A fundamental basis for effective assessment and treatment of criminal behaviour is awareness of, and comprehensive understanding of etiological theory. This provides a core framework from which to plot the interrelationships between an offenders presented clinical phenomena and central psychological variables. Within literature relating to sexual offending, Ward and Hudson (1998) eluded to a meaningful method of conceptualising etiological theory into two types; single factor and multi factor theories (Ward & Hudson, 1998). As these figure throughout the essay, it is favourable to address each style. Single factor theories are those which focus on explaining a lone factor and its causal relationship with offending. Conversely, multifactor theories unite various single factor theories into a thorough outline of offending, providing an account of how the factors are merged to facilitate offending behaviour (Gannon, Ó Ciardha, Doley & Alleyne, 2012).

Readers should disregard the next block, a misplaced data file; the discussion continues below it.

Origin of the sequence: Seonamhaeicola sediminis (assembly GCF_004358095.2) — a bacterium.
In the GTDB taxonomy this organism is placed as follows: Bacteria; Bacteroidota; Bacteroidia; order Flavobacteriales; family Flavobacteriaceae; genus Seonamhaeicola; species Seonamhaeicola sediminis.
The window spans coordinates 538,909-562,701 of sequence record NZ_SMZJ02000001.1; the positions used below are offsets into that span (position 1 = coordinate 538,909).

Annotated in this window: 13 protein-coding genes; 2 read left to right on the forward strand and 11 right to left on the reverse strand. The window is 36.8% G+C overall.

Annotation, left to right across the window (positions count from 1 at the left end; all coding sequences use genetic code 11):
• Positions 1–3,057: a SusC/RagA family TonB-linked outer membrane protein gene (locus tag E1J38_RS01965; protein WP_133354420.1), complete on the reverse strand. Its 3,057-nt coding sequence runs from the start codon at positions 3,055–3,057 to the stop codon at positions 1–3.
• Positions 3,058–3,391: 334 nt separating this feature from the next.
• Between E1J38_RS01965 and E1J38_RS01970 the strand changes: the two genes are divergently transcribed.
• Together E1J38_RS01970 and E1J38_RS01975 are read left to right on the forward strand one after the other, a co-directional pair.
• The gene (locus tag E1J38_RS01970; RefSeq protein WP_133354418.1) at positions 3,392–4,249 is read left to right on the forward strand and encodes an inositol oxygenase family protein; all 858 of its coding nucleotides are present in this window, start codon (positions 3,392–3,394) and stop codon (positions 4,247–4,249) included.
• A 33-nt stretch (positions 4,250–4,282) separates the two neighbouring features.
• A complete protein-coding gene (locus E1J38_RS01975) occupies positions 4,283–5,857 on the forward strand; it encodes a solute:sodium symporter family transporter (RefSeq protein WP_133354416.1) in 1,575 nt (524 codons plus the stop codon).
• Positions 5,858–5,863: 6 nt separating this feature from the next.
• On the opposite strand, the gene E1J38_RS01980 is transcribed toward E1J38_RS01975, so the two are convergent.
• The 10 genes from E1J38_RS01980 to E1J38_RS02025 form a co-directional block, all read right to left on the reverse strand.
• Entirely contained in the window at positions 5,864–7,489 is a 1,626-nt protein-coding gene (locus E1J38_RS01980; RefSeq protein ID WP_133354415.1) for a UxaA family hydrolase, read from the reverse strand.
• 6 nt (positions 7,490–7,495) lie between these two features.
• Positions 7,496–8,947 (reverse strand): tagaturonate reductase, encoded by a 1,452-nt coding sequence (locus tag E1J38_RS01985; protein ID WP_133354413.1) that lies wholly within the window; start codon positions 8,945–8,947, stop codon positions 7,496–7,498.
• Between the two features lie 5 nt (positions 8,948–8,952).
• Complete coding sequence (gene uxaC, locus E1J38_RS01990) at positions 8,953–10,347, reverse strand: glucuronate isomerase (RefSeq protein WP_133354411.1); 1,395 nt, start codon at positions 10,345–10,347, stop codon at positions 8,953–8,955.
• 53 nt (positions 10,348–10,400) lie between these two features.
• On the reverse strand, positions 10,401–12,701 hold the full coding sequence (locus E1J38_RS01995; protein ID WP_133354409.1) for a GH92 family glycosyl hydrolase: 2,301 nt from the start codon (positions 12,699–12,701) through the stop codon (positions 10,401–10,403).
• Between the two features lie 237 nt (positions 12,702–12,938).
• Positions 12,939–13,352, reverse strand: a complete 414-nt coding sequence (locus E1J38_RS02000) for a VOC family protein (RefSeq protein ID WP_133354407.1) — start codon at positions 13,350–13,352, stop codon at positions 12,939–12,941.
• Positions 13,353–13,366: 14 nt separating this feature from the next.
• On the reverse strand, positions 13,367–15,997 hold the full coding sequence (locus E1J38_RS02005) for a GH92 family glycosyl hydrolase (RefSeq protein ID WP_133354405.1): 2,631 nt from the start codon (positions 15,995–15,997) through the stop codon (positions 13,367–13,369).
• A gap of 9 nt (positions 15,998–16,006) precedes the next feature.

A further, and relatively underdeveloped form of theory absent from those detailed by Ward and Hudson (1998) is taxonomic classification, or typologies. Here, various offenders are subtyped into groups, based on shared motivational factors, personality characteristics, demographic aspects or a combination of each (Gannon & Pina, 2010). These classifications represent unilateral assemblage that when deemed sufficient and reliable, play an effective role in assessment and treatment, as well as feeding into more comprehensive theories of offence behaviour (Gannon et al, 2012). Because of this reason, typologies will feature at the beginning of this evaluation. Before commencing however, it is beneficial to portray what constitutes the typical firesetter.